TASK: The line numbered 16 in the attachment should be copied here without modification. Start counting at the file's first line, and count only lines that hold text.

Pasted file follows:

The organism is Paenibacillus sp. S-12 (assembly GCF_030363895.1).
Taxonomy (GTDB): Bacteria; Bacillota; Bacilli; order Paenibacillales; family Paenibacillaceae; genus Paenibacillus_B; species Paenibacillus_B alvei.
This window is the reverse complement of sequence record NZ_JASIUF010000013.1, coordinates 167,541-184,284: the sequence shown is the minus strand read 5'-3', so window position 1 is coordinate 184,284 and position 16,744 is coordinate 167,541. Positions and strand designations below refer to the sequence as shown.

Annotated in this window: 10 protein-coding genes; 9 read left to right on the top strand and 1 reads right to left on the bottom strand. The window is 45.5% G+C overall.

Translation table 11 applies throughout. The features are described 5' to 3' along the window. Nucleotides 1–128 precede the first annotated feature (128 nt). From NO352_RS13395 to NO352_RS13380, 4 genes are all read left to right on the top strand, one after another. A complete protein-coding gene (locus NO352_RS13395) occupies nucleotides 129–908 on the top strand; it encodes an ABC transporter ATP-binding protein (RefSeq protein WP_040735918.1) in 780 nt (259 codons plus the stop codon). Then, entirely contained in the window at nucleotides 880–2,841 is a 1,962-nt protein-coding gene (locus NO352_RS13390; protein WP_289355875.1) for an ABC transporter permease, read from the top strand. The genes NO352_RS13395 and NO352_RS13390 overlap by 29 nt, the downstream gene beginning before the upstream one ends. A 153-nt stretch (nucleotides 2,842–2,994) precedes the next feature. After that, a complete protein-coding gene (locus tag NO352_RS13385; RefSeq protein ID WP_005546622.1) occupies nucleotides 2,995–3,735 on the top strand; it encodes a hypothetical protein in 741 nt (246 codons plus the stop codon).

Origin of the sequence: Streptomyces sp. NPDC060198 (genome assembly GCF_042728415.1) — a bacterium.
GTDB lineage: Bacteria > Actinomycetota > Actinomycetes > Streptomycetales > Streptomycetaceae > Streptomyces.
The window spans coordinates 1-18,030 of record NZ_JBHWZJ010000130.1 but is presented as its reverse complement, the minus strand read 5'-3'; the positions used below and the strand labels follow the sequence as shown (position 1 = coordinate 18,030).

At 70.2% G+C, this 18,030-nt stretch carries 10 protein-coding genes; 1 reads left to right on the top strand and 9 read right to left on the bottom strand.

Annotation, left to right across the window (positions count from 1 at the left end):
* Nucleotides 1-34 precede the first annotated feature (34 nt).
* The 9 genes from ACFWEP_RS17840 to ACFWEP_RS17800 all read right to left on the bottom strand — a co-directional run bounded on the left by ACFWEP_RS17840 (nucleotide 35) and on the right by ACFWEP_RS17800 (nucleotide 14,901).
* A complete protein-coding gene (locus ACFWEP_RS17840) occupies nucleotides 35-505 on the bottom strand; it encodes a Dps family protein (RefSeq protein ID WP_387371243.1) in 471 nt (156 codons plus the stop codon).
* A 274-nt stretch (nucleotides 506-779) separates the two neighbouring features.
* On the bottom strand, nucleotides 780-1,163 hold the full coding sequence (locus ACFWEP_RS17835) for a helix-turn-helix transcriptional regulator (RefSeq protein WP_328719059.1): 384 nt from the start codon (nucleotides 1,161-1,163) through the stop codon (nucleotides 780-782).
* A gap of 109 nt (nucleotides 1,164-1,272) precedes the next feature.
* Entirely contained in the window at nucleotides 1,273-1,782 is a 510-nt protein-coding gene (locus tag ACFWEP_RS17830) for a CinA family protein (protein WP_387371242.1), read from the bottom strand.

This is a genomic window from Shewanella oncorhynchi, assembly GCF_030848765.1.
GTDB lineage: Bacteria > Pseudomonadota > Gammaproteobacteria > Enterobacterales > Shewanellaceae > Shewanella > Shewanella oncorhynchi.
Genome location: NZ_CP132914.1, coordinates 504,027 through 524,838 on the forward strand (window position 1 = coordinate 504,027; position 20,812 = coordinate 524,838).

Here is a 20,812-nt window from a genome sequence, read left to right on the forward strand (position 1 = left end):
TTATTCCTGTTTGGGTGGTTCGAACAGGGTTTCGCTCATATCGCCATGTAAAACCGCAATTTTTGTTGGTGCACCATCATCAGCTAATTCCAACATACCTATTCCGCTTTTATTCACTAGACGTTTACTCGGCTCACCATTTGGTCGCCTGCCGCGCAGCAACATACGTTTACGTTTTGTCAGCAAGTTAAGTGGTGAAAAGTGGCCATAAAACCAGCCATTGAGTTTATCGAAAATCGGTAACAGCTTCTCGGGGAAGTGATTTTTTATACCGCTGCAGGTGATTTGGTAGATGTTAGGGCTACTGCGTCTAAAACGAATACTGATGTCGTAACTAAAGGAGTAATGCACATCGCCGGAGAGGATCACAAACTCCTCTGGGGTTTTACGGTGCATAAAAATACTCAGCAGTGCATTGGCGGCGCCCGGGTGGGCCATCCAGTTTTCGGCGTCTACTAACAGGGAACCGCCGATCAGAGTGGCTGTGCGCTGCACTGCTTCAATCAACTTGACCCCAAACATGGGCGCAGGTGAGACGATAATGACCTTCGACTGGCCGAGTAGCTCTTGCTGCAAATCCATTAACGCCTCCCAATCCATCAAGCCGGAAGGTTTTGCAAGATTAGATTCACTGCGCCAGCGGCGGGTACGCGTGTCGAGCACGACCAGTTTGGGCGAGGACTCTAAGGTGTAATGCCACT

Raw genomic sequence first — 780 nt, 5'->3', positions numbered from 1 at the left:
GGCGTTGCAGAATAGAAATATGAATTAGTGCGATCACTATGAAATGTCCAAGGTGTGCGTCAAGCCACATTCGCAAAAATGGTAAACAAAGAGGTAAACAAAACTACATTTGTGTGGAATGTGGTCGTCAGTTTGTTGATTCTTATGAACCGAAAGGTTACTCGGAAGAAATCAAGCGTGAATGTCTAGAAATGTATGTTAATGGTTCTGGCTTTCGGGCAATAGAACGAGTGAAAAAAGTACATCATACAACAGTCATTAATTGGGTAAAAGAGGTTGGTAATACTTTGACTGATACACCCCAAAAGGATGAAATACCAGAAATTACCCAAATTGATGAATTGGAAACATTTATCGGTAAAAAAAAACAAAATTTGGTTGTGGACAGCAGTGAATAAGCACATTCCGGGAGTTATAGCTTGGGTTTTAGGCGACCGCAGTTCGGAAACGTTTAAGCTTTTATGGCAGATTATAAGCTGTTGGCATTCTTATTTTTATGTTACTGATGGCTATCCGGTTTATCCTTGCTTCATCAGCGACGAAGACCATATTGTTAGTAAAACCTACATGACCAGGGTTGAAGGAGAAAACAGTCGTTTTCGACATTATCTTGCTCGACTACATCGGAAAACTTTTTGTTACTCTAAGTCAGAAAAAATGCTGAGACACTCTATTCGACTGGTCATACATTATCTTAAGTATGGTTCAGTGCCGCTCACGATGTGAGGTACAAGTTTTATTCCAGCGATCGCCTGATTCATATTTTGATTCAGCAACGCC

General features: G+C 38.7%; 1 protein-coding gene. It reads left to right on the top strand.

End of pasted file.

* A gap of 109 nt (nucleotides 1,164-1,272) precedes the next feature.